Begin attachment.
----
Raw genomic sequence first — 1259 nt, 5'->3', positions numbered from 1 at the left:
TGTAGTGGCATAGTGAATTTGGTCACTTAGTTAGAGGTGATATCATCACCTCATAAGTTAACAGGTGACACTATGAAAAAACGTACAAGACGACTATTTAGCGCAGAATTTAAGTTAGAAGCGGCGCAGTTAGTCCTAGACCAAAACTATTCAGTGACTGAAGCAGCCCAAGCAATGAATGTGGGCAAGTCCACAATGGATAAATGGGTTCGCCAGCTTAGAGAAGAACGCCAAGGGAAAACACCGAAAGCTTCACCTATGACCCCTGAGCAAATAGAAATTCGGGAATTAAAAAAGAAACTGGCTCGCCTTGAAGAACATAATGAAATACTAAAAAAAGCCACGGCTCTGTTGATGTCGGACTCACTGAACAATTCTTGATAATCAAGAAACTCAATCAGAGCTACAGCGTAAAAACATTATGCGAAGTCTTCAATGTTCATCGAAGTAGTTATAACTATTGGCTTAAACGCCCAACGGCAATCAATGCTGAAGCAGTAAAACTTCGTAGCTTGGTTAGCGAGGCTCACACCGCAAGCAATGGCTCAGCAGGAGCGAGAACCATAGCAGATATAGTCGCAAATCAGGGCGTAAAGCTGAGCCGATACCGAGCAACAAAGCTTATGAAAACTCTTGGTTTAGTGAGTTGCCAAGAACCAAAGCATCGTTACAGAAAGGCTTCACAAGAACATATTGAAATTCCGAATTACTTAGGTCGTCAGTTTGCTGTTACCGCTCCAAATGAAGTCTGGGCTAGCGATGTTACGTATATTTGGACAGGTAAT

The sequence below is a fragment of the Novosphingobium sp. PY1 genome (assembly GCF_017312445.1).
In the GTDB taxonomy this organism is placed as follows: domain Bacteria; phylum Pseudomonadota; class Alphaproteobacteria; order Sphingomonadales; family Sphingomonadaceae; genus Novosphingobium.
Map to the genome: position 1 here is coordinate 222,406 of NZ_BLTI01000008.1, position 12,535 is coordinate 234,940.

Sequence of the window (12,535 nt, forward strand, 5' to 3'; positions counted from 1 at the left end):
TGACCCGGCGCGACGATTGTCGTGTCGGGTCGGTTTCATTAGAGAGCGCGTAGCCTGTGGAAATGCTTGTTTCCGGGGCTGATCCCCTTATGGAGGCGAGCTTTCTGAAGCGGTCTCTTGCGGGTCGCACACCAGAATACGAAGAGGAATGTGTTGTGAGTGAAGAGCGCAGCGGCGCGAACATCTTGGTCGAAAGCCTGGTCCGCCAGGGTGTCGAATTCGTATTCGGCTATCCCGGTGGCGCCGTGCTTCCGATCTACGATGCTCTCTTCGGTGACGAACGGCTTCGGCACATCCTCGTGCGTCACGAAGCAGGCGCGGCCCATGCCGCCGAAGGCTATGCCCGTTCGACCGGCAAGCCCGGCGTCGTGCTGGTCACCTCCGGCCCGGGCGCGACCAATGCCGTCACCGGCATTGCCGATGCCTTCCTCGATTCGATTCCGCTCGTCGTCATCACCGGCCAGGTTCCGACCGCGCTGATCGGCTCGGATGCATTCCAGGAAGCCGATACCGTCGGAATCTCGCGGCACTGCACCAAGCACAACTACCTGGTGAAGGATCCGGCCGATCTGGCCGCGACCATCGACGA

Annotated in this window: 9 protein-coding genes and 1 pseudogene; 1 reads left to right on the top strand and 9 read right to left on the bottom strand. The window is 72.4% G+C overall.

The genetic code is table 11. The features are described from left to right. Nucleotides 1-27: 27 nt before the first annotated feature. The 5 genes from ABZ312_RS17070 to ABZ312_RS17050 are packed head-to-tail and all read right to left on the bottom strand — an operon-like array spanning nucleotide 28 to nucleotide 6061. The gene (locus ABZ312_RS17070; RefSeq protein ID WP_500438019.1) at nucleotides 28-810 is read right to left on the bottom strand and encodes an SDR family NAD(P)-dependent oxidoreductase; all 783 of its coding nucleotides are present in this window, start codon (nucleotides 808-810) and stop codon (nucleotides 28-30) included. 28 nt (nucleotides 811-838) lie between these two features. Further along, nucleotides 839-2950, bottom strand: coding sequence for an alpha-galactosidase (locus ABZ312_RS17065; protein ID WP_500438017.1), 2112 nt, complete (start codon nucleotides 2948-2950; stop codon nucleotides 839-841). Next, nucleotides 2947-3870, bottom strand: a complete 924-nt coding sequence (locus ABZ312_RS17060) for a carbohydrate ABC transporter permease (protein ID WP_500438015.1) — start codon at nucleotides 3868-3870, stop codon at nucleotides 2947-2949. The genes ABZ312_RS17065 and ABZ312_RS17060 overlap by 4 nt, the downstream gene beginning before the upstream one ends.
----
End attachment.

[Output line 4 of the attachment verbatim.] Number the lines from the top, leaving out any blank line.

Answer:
In the GTDB taxonomy this organism is placed as follows: domain Bacteria; phylum Pseudomonadota; class Alphaproteobacteria; order Sphingomonadales; family Sphingomonadaceae; genus Novosphingobium.